Vegas Dealers Arrested after Baccarat Cheating System Uncovered
Two baccarat dealers in Las Vegas have been detained and charged following an investigation that concluded the dealers allegedly helped two players cheat and win at the baccarat tables.
The accusations of cheating date back to May 2022. The dealers were employed at the Rampart Casino, part of the luxurious JW Marriot Las Vegas Resort in Summerlin, roughly 10 miles west of the Strip. It is alleged that two players were “winning more than usual”, making casino management suspicious and causing them to alert the Nevada Gaming Control Board.
Fortunately, there is no such danger when you play conveniently at your favorite online baccarat sites.
Early Reveal of Cards Caught on CCTV
Surveillance footage examined by investigators suggests that Yuxuan Leng and a second dealer, whose identity remains undisclosed in court filings, had prematurely revealed cards to players before they were required to place their final bets.
As stated in the court documents:
“Once the dealers revealed the gaming cards to [the two players], it provided them knowledge of the game and possible outcome. The players] would then make their wager already knowing the outcome of the game.”
The investigation found that on two and four separate occasions, respectively, Leng and the other dealer had shown the cards to the players. This allowed each player to reportedly amass over $5,000 each.
Player Confesses to Cheating
When confronted about potential cheating, one player confessed to having prearranged for the dealers to expose the cards during his baccarat sessions, which influenced his betting decisions. However, the other player denied any involvement in cheating.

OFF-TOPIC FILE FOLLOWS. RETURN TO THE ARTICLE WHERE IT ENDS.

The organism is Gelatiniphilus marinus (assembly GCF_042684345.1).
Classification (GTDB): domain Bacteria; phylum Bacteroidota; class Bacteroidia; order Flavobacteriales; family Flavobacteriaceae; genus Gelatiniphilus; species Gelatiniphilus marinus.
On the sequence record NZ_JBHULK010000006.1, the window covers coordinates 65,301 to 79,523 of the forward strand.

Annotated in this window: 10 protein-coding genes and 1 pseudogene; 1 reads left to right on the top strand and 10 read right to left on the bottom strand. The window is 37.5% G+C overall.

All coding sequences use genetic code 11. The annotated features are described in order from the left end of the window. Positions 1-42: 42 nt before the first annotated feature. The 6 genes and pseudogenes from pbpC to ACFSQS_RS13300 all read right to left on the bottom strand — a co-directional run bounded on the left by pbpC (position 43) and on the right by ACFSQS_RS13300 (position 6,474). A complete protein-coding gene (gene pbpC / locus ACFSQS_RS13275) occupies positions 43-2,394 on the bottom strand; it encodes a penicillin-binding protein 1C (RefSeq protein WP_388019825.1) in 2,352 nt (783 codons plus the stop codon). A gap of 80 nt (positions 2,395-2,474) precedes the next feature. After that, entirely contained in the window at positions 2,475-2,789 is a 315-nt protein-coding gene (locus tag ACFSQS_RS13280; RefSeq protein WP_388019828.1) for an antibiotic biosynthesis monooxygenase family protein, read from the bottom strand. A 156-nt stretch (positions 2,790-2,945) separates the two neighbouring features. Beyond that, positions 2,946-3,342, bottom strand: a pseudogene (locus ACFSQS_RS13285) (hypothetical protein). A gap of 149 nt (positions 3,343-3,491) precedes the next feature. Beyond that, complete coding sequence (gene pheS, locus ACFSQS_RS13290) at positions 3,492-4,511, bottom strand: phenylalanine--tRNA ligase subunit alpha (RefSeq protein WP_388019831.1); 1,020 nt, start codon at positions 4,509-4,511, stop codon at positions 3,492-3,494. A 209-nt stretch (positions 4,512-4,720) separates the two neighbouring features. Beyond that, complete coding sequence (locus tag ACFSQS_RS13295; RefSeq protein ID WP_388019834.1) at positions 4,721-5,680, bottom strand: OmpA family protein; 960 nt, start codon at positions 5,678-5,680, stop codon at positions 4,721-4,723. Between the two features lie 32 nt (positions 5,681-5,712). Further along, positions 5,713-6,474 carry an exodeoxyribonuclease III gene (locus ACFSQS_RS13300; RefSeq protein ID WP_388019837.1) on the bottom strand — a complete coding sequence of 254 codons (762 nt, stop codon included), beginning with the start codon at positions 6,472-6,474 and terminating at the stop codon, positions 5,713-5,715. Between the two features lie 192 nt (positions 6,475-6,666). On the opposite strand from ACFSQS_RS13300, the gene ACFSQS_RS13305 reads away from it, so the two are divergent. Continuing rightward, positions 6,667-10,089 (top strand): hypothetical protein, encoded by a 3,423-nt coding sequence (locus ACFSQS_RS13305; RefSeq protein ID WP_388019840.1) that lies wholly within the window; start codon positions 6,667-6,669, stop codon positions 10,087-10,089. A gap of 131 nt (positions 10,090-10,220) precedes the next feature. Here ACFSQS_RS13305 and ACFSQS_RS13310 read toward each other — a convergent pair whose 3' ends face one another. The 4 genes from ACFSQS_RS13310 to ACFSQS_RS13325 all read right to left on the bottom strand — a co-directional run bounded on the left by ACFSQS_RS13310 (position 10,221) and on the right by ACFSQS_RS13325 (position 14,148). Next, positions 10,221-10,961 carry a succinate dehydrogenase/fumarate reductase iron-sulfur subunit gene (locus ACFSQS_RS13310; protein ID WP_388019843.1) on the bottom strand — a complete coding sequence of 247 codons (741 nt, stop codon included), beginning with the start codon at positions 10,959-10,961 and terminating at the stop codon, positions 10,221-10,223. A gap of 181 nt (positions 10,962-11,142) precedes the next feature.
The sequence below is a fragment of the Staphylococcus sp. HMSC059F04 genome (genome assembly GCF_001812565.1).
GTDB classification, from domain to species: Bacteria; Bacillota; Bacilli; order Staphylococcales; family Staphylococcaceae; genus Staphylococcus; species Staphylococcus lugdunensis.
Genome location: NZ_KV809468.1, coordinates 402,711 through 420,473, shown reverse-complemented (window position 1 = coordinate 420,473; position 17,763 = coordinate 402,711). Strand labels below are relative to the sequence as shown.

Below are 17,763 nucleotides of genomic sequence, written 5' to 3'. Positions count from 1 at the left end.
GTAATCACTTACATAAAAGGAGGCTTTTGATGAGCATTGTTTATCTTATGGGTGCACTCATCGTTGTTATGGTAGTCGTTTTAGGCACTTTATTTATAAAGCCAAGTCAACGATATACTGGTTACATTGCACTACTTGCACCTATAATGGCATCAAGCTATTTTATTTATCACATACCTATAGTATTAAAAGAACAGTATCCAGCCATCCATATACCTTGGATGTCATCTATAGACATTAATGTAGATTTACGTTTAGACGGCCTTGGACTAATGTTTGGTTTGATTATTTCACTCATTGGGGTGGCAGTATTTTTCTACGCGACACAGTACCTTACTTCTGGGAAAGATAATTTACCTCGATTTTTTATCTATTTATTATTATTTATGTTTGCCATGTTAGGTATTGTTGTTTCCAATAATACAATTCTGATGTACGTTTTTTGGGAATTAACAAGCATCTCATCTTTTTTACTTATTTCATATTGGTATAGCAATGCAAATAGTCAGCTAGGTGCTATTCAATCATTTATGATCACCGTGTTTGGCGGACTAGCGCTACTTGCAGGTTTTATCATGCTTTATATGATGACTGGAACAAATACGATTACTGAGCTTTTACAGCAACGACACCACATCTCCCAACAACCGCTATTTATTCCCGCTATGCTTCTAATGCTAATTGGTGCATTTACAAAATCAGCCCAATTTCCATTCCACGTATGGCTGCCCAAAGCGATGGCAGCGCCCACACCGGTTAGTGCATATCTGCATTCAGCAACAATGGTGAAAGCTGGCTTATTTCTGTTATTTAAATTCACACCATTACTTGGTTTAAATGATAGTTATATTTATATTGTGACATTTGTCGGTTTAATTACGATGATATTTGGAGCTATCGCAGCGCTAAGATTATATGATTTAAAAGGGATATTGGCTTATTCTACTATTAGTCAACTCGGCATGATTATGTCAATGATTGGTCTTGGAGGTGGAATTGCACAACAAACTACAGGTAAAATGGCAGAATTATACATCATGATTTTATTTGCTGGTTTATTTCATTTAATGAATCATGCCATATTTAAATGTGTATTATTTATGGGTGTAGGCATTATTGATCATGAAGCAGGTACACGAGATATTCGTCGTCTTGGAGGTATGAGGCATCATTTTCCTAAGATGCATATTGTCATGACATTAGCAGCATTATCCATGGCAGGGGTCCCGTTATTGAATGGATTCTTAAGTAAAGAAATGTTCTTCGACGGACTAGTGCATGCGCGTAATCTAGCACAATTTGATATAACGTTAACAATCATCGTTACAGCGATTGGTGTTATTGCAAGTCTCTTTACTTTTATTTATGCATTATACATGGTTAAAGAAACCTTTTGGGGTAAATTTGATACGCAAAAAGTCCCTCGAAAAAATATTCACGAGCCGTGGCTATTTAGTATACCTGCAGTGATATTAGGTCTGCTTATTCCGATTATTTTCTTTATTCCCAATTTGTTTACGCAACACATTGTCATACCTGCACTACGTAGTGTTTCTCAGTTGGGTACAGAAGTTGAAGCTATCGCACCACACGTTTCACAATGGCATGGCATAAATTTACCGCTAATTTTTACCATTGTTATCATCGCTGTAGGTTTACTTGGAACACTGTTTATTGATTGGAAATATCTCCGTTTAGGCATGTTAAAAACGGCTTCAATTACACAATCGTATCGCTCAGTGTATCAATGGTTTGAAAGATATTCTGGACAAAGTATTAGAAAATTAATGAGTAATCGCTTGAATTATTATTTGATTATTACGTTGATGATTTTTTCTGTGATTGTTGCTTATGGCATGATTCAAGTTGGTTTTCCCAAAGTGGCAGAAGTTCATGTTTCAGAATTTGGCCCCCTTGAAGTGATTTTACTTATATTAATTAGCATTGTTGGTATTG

The second dealer, whose name remains confidential, also denied deliberate card exposure. He said that he was one of the “fastest dealers” and that, on occasion, he was “sloppy”, suggesting that any early card reveals were accidental. Leng was not questioned by investigators regarding these incidents.
Leng was recently arrested for her alleged involvement in the scheme and is facing charges related to cheating and conspiring to cheat in gambling games. Her next court appearance is scheduled for December. The other dealer has likewise been arrested and charged with cheating.
Not the First Baccarat Cheating Scheme
This is far from the first time that cheating at baccarat tables has been uncovered and it is unlikely to be the last. The most recent scandal was in June 2020 when a former baccarat dealer from the Strat, Ying Yu, was arrested for “dumping”.
Dumping is a scheme in which a Maryland dealer helps a player in exchange for extra tips. Court documents filed in this case claimed that Yu neglected to collect a player’s losing bets on four separate occasions and was tipped more than $100 in exchange.
Before that, in December 2019, the baccarat dealer Ming Zhang was sentenced to 18 months in prison for his role in a million-dollar baccarat cheating scheme. After serving his sentence, Zhang was due to be placed under supervised release for three years and he was also ordered by Maryland U.S. District Court Judge Paul W. Grimm to pay back the casino for its losses.
The casino where the scheme took place was not identified by prosecutors, but it was reported that Zhang worked at the MGM National Harbor near Washington, D.C. According to prosecutors, the scheme cost the casino $1,046,560.
Had he not agreed to a deal to plead guilty to a single count of conspiracy to transport stolen funds, Zhang may have faced up to five years in prison.
The scheme saw the dealer alert an unnamed co-conspirator whenever he was due to deal at the baccarat tables. Zhang then enabled the player to see an exposed section of the baccarat deck and would photograph it. Zhang would then place the exposed cards into the shoe without shuffling them, ensuring that the player knew the order in which cards would be dealt.